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Dante Society of America Annual Meeting and Symposium – Part 2

Guy Raffa, University of Texas–Austin: “Translating Dante’s Body” Arielle Saiber, Bowdoin College: “An Esoteric Illus-Translation of the Commedia: Paul Laffoley’s Divine Comedy Triptych (1972 – 1975)”

Dante Alighieri may be best known for authoring the “Divine Comedy,” with its vivid depictions of heaven, purgatory and hell, but he contributed much more than just one literary work — enough that there is an entire society dedicated to studying and appreciating his life, works and cultural legacy: The Dante Society of America.

May 5 and 6, the UO sponsored The Dante Society of America’s annual meeting, the first time the society met at a university on the West Coast. The meeting was organized by English professor Warren Ginsberg and by Regina Psaki, a UO professor of romance languages, and the theme will be “Dante in Translation, Translation in Dante.”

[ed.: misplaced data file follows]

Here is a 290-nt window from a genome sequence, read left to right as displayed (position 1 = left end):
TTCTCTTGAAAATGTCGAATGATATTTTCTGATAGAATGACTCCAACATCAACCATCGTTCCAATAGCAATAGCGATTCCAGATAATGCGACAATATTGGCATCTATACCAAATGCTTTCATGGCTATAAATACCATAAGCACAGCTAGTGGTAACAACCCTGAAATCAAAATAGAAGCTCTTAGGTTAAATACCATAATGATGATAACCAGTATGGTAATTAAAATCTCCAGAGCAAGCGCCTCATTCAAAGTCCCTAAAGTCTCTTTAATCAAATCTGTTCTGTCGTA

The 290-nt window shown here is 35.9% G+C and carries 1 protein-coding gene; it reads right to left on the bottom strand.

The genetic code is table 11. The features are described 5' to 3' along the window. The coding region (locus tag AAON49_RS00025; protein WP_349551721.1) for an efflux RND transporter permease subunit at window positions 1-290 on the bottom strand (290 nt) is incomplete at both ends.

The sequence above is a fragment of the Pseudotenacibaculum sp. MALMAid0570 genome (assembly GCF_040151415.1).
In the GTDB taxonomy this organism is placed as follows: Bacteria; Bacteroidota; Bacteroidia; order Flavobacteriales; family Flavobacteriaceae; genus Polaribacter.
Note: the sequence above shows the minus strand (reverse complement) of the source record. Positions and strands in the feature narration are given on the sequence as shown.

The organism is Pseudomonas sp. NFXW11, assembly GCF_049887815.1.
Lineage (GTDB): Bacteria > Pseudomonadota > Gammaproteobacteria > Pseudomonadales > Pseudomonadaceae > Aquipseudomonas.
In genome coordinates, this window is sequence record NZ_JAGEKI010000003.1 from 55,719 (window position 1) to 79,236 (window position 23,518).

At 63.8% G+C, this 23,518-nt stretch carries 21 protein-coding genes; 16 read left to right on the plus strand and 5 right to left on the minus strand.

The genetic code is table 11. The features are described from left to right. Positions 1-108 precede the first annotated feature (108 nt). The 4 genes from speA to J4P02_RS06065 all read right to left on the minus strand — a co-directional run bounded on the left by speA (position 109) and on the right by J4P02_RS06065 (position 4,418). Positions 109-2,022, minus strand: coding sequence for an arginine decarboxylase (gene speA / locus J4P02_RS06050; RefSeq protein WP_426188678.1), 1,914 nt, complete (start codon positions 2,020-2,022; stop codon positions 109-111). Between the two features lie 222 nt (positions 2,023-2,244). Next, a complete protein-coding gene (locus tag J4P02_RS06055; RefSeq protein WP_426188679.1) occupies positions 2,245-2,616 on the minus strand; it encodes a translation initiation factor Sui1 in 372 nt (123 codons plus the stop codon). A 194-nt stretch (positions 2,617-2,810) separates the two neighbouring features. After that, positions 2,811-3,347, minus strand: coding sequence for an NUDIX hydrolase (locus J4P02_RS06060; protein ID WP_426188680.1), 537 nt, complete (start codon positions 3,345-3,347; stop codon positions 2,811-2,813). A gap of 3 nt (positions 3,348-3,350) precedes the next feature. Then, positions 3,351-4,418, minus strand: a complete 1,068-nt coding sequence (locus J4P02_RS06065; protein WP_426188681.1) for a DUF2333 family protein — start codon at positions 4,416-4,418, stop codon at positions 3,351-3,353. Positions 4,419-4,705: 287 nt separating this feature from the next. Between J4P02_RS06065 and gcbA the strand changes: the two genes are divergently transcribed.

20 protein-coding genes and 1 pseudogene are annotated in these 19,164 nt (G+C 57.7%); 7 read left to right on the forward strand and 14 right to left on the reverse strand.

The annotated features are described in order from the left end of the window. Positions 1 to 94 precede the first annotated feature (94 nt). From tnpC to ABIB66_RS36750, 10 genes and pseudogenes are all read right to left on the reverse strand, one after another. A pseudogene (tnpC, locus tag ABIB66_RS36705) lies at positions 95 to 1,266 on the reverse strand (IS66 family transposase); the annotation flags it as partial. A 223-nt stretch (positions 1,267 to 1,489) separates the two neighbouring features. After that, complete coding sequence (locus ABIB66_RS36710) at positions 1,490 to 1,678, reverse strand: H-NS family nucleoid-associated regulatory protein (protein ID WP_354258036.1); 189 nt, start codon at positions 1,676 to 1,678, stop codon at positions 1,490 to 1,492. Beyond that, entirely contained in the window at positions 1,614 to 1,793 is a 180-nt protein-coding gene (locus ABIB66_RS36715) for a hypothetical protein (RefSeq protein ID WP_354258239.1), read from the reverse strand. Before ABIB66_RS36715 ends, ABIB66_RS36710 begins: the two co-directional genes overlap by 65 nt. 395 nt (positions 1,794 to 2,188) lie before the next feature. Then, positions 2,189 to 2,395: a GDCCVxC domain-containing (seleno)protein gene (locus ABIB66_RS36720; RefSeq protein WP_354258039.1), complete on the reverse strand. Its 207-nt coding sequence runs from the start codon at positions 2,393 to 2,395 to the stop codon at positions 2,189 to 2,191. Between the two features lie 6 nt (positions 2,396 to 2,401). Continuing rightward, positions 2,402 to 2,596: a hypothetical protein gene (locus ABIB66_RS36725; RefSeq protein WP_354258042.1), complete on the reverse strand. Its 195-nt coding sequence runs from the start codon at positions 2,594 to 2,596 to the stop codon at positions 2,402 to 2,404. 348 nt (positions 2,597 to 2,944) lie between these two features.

“Dante is the most important literary figure in Italy — he’s said to actually have invented the Italian that Italians speak today,” said Ginsberg, a member of the society. “The Divine Comedy is obviously his divine masterwork — and actually set the standard when Italian as a common language became more settled in the 19th century — but there’s a lot of other things that he wrote.”

The Dante Society was founded in 1881 by Henry Wadsworth Longfellow, James Russell Lowell and Charles Elliot Norton. It publishes an annual journal, semiannual newsletter and maintains an online version of the American Dante Bibliography. It also holds the annual meeting.

This year’s meeting featured a symposium, with guests from all around the country.